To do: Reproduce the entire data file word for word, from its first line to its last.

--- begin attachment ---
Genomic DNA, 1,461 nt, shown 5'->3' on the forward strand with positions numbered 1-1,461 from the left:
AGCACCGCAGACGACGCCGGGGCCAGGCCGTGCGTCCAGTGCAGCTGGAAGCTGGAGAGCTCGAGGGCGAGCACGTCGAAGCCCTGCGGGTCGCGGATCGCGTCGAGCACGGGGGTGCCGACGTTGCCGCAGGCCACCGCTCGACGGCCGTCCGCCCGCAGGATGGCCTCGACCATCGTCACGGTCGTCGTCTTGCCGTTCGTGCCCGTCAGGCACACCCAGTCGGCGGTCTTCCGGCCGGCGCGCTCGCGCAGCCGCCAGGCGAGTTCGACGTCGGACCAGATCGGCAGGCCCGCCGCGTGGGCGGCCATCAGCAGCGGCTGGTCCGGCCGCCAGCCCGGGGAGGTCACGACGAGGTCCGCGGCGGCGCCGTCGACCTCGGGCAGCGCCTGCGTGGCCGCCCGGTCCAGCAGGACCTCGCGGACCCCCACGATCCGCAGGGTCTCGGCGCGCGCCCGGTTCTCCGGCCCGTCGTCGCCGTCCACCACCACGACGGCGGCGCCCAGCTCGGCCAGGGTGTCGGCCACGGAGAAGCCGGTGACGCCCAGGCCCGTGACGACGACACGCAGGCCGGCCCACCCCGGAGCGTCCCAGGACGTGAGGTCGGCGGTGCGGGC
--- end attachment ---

Genomic DNA, 1,461 nt, shown 5'->3' on the forward strand with positions numbered 1-1,461 from the left:
AGCACCGCAGACGACGCCGGGGCCAGGCCGTGCGTCCAGTGCAGCTGGAAGCTGGAGAGCTCGAGGGCGAGCACGTCGAAGCCCTGCGGGTCGCGGATCGCGTCGAGCACGGGGGTGCCGACGTTGCCGCAGGCCACCGCTCGACGGCCGTCCGCCCGCAGGATGGCCTCGACCATCGTCACGGTCGTCGTCTTGCCGTTCGTGCCCGTCAGGCACACCCAGTCGGCGGTCTTCCGGCCGGCGCGCTCGCGCAGCCGCCAGGCGAGTTCGACGTCGGACCAGATCGGCAGGCCCGCCGCGTGGGCGGCCATCAGCAGCGGCTGGTCCGGCCGCCAGCCCGGGGAGGTCACGACGAGGTCCGCGGCGGCGCCGTCGACCTCGGGCAGCGCCTGCGTGGCCGCCCGGTCCAGCAGGACCTCGCGGACCCCCACGATCCGCAGGGTCTCGGCGCGCGCCCGGTTCTCCGGCCCGTCGTCGCCGTCCACCACCACGACGGCGGCGCCCAGCTCGGCCAGGGTGTCGGCCACGGAGAAGCCGGTGACGCCCAGGCCCGTGACGACGACACGCAGGCCGGCCCACCCCGGAGCGTCCCAGGACGTGAGGTCGGCGGTGCGGGC